There's plenty about The New Yorker which gets on my nerves.
It had a second chance with me when Tina Brown snatched it away from the blue-haired old ladies and made it relevant to The Professional Class.
Then, despite reduced attention spans and so little time for recreational reading, it continued, without Brown, with its long long long form articles. What ticks me off is that the ideas in some of them are useful. But who has the energy to take a deep reading dive locating them. Lots of people share this beef.
Sure, cartoonists can get a brandname started or enhanced by following that formula of a bit too delicate wit. On the other hand, they could take over the world of comedy by struggling to find a truly original style which resonates with our era.
The New Yorker cartoons have baked in the ethos of a period of great certainty. We knew where our next paycheck was coming from. The boss was the boss so we didn't fret about his or her quirks too much, at least not with the great medical coverage we got. None of us longed for a second home in the Hamptons. 10 days at Cape Cod or even the Jersey Shore were a ritual we hoped the kids would keep up. It was okay to drink too much because we all did that.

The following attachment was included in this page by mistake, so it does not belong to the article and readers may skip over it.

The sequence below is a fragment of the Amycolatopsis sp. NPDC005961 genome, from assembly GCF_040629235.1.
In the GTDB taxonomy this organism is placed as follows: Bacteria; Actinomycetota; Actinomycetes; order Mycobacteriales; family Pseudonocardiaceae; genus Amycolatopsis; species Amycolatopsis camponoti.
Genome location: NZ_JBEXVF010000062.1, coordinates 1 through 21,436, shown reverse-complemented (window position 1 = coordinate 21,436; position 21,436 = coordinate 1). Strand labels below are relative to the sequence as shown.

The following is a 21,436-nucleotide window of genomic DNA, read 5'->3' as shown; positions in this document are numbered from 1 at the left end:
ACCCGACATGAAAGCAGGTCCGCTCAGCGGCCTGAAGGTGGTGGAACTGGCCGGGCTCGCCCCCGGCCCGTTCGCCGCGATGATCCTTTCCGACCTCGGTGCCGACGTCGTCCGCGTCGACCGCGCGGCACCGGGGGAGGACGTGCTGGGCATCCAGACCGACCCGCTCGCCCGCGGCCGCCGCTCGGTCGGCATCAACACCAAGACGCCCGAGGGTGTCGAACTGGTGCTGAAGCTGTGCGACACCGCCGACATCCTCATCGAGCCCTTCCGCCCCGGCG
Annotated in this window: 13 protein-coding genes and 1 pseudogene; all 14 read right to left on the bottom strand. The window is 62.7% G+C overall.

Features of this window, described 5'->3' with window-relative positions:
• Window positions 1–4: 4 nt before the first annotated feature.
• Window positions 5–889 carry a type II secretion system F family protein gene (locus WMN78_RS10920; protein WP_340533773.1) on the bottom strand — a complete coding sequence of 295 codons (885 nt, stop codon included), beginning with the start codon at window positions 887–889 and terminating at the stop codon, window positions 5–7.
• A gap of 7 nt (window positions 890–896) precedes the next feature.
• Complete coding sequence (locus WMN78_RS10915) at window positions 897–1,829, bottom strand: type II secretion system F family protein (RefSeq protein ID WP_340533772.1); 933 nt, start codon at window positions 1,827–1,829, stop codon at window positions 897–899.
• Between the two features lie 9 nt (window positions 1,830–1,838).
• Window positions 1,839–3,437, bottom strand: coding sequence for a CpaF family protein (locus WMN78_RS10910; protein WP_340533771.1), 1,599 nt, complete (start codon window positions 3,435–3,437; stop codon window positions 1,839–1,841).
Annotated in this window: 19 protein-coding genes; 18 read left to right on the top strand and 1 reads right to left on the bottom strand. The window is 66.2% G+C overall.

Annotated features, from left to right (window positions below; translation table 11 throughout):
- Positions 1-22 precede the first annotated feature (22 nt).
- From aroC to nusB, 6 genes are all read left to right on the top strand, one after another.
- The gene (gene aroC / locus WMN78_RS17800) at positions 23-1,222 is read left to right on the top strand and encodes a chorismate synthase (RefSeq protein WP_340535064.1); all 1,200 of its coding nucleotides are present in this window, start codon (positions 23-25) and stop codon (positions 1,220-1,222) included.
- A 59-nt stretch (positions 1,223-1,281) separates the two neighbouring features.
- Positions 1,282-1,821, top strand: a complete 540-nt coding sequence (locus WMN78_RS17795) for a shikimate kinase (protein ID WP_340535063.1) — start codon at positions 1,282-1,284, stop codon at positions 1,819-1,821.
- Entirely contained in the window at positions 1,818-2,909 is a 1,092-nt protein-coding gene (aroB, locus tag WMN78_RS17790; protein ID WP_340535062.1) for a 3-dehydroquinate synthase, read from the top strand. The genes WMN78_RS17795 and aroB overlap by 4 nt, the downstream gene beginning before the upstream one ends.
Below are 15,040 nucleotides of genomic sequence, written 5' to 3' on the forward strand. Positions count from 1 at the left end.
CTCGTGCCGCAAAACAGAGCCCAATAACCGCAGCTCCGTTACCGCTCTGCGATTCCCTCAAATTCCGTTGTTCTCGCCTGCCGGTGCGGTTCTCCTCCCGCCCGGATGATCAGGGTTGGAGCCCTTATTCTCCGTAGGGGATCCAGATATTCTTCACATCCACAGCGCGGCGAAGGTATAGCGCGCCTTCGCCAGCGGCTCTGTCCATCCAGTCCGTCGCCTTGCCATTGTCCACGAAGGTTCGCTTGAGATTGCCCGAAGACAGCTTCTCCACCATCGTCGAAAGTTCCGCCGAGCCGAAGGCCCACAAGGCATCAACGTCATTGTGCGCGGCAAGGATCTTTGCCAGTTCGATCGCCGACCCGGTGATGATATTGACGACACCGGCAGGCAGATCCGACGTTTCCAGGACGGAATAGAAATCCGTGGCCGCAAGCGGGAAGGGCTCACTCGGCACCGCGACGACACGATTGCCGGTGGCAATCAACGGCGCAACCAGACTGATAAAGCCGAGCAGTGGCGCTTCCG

That was then. Currently the majority of neighbors I care about don't have enough work. The one woman who nailed down a check-out job at Wal-Mart looks mighty tense when she comes home. Who the hell can afford even a weekend away from the homestead. And everyone I know is in a 12-step recovery program or should be.
What makes me laugh are not The New Yorker cartoons. Instead it's the small moments of non-angst when we walk our dogs in the neighborhood and swap stories about the crazy things they do.